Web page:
Original Press Release Issued by: Baylor College of Medicine

HOUSTON – (Oct. 3, 2018) – As part of the Beau Biden Cancer Moonshot initiative, the National Cancer Institute has awarded $6.3 million dollars to Dr. Nicholas Mitsiades and a multidisciplinary, collaborative team at Baylor College of Medicine to establish a Minority Patient-derived xenograft Development and Trial Center (M-PDTC). The Center will be dedicated to creating new tools that will help researchers to better understand the biological causes behind racial and ethnic health disparities in prostate and breast cancers.

Prostate cancer is the second-leading cause of cancer death in American men, behind lung cancer, taking the lives of 29,430 men annually. Mortality from prostate cancer is estimated to be about 2.5 times higher in African-American men than in Caucasian American men, making it the largest cancer disparity in the U.S., but little is known about the underlying molecular basis for the highly aggressive behavior of prostate cancer in African-American men. Now, Mitsiades, associate professor of medicine-hematology and oncology and of molecular and cellular biology at Baylor, and his team hope to change that.

The newly formed M-PDTC will bring together experts in patient-derived xenograft (PDX) model generation, molecular biology and signaling pathways, animal drug treatment studies, pathology and clinical management of prostate and breast cancer from Baylor and MD Anderson Cancer Center. The Center will be directed by Mitsiades, who also serves as associate director of the Center for the Biology of Health Disparities and is co-leader of Nuclear Receptor Program in the Dan L Duncan Comprehensive Cancer Center at Baylor. Research efforts of the M-PDTC will be co-led by prominent leaders in cancer biology at Baylor, including Drs. Bert O’Malley, Matthew Ellis, Michael Ittmann and Susan Hilsenbeck, as well as Nora Navone with MD Anderson Cancer Center.

Prostate cancer researchers at Baylor have long been leaders in health disparities research in this area. Ittmann, the William D. Tigertt Professor of Pathology at Baylor, has led several Department of Defense PCRP-funded research efforts in this area and will serve as the PDX core leader for the M-PDTC. In addition, a Baylor team led by Ittmann and Dr. Jeffrey Jones was recently awarded a Challenge Grant from the Prostate Cancer Foundation (PCF) to understand the biology of prostate cancer in African-American veterans and to elucidate the effects of exposure to battlefield chemicals such as Agent Orange on the development and progression of prostate cancer.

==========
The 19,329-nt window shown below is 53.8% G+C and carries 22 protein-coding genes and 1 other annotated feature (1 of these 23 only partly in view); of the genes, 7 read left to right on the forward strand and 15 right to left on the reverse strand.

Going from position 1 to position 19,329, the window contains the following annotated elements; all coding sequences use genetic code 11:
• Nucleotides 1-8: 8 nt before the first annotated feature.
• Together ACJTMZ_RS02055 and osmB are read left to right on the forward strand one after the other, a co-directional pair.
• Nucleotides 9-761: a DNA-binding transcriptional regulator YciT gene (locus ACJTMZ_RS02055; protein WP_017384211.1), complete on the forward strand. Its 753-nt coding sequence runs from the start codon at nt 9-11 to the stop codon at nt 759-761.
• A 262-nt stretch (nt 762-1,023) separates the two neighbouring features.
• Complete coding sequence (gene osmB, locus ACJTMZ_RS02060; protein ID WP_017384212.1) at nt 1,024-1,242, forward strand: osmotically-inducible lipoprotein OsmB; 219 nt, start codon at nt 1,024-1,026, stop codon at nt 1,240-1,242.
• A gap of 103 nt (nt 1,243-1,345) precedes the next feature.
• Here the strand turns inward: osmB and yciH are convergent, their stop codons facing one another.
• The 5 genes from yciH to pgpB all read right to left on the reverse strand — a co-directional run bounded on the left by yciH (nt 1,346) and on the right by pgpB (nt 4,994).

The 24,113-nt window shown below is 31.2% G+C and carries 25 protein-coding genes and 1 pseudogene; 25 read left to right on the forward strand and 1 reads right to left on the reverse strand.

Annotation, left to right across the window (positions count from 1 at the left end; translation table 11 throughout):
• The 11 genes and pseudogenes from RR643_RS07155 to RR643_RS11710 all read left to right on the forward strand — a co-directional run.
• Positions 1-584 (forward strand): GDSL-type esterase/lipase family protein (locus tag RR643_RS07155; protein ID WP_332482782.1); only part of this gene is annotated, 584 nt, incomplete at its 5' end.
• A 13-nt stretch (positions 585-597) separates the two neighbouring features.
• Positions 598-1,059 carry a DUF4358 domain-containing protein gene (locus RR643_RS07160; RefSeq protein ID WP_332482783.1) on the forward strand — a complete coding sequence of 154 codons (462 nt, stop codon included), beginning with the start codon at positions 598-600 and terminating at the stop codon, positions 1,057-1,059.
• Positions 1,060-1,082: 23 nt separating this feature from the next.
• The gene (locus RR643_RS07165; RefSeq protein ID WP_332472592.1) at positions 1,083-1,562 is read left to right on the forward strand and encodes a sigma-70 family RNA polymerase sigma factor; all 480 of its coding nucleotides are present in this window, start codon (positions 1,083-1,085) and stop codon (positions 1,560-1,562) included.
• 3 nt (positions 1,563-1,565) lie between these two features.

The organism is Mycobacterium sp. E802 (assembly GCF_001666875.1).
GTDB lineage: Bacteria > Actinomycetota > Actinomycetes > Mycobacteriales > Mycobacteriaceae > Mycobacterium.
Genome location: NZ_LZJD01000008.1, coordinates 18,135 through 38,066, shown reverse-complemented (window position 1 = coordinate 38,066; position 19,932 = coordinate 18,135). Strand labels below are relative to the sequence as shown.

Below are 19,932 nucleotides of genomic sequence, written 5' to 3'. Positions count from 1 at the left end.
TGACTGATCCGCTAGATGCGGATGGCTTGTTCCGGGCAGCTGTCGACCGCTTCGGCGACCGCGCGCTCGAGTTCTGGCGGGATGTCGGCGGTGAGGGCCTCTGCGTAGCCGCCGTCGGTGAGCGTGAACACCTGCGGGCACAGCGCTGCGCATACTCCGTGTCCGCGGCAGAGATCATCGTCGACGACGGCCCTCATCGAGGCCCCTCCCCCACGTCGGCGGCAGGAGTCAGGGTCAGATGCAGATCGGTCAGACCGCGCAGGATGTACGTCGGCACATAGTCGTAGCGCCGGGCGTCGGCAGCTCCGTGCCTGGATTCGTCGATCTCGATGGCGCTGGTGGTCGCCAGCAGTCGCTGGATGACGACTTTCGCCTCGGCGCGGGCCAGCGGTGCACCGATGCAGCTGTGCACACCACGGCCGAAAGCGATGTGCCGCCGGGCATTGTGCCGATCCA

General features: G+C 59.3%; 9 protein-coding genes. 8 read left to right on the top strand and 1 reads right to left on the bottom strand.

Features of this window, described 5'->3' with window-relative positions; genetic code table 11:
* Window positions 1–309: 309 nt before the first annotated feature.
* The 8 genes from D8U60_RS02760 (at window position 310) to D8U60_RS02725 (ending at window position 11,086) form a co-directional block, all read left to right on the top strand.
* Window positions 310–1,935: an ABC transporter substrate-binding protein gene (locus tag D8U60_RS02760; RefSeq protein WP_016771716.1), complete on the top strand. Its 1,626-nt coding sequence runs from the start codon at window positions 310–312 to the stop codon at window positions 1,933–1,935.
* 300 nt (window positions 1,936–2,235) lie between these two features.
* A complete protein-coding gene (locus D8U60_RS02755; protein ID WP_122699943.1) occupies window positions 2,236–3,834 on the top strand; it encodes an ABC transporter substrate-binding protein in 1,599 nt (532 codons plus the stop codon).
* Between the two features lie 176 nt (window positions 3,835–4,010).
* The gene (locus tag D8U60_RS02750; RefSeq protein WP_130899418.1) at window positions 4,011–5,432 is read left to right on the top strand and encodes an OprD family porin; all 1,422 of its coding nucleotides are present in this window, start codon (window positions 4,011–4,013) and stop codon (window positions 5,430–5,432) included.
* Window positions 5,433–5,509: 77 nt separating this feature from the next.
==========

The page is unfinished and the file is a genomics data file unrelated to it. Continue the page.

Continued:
Dr. Salma Kaochar, assistant professor of medicine, who is spearheading Baylor efforts in prostate PDX generation for the M-PDTC, was named a 2018 PCF VAlor Young Investigator and is working on deciphering the epigenetic landscape of African-American prostate cancer in collaboration with Mitsiades and Ittmann. Baylor also is a major participant and the only participating Texas institution in the Research on Prostate Cancer in Men of African Ancestry: Defining the Roles of Genetics, Tumor Markers, and Social Stress, also known as RESPOND, a $26.5-million, multi-institutional study funded by the National Cancer Institute, the National Institute on Minority Health and Health Disparities and the Prostate Cancer Foundation. Leading the study for Baylor is Dr. Melissa Bondy, professor of medicine – epidemiology and population sciences and associate director of cancer prevention and population sciences in the Dan L Duncan Comprehensive Cancer Center at Baylor.

Mitsiades credits this existing collaborative research network and infrastructure for ideally positioning Baylor to be selected by the NCI as one of only two M-PDTCs in the country. Another important factor is that the faculty at Baylor are responsible for clinical care at two major teaching hospitals, Ben Taub Hospital and the Michael E. DeBakey Veterans Affairs Medical Center, which serve large minority populations in Houston, one of the most diverse large cities in the U.S.

“While socioeconomic and environmental factors definitely contribute to racial and ethnic cancer health disparities, there is also evidence for biological differences, and Baylor is a leader in their study,” explains Mitsiades. “Baylor faculty serves a large minority patient population in the Houston area. Together, we will establish and fully characterize ethnically diverse cancer models that will allow us to extend our precision oncology initiatives to underserved minorities in the U.S. and address these health disparities.”

Baylor has been a longtime leader in the PDX generation field. In 2017, Dr. Michael Lewis, professor in the Lester and Sue Smith Breast Center at Baylor, along with Drs. Bryan and Alana Welm of the University of Utah, was awarded a multimillion dollar grant by the NCI to establish a PDX Development and Trial Center for Breast Cancer. With the funding of the M-PDTC, Baylor will now significantly expand on its capabilities in this area. Both Baylor-led Centers are part of the NCI-PDXNet, an NCI program established to coordinate collaborative, large-scale development and pre-clinical testing of targeted therapeutic agents in patient-derived models to advance the vision of cancer precision medicine.